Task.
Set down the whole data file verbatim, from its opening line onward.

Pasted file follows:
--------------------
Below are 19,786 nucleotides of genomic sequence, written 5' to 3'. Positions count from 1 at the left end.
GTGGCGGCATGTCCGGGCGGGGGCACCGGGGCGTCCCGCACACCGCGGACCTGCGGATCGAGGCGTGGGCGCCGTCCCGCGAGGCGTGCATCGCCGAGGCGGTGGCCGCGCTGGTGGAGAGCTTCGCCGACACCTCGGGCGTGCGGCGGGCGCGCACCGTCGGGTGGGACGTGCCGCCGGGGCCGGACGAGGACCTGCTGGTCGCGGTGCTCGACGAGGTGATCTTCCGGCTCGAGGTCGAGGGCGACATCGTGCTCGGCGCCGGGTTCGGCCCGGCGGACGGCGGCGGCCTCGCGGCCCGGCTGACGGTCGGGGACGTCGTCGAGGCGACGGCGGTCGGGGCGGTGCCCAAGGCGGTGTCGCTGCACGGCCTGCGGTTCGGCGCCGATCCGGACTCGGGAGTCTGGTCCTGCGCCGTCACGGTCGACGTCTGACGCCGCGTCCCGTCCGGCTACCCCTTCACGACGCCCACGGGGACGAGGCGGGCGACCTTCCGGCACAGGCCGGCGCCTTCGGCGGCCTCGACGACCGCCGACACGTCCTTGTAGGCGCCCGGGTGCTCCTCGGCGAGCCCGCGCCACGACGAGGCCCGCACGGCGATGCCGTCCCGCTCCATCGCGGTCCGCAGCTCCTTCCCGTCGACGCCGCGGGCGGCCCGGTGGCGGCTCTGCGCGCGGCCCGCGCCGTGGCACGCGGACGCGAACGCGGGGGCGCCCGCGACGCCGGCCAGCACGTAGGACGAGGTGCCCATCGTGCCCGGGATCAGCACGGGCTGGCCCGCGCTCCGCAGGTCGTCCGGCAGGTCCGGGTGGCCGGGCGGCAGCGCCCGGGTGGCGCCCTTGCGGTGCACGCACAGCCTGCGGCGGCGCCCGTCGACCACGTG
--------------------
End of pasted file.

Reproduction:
Below are 19,786 nucleotides of genomic sequence, written 5' to 3'. Positions count from 1 at the left end.
GTGGCGGCATGTCCGGGCGGGGGCACCGGGGCGTCCCGCACACCGCGGACCTGCGGATCGAGGCGTGGGCGCCGTCCCGCGAGGCGTGCATCGCCGAGGCGGTGGCCGCGCTGGTGGAGAGCTTCGCCGACACCTCGGGCGTGCGGCGGGCGCGCACCGTCGGGTGGGACGTGCCGCCGGGGCCGGACGAGGACCTGCTGGTCGCGGTGCTCGACGAGGTGATCTTCCGGCTCGAGGTCGAGGGCGACATCGTGCTCGGCGCCGGGTTCGGCCCGGCGGACGGCGGCGGCCTCGCGGCCCGGCTGACGGTCGGGGACGTCGTCGAGGCGACGGCGGTCGGGGCGGTGCCCAAGGCGGTGTCGCTGCACGGCCTGCGGTTCGGCGCCGATCCGGACTCGGGAGTCTGGTCCTGCGCCGTCACGGTCGACGTCTGACGCCGCGTCCCGTCCGGCTACCCCTTCACGACGCCCACGGGGACGAGGCGGGCGACCTTCCGGCACAGGCCGGCGCCTTCGGCGGCCTCGACGACCGCCGACACGTCCTTGTAGGCGCCCGGGTGCTCCTCGGCGAGCCCGCGCCACGACGAGGCCCGCACGGCGATGCCGTCCCGCTCCATCGCGGTCCGCAGCTCCTTCCCGTCGACGCCGCGGGCGGCCCGGTGGCGGCTCTGCGCGCGGCCCGCGCCGTGGCACGCGGACGCGAACGCGGGGGCGCCCGCGACGCCGGCCAGCACGTAGGACGAGGTGCCCATCGTGCCCGGGATCAGCACGGGCTGGCCCGCGCTCCGCAGGTCGTCCGGCAGGTCCGGGTGGCCGGGCGGCAGCGCCCGGGTGGCGCCCTTGCGGTGCACGCACAGCCTGCGGCGGCGCCCGTCGACCACGTG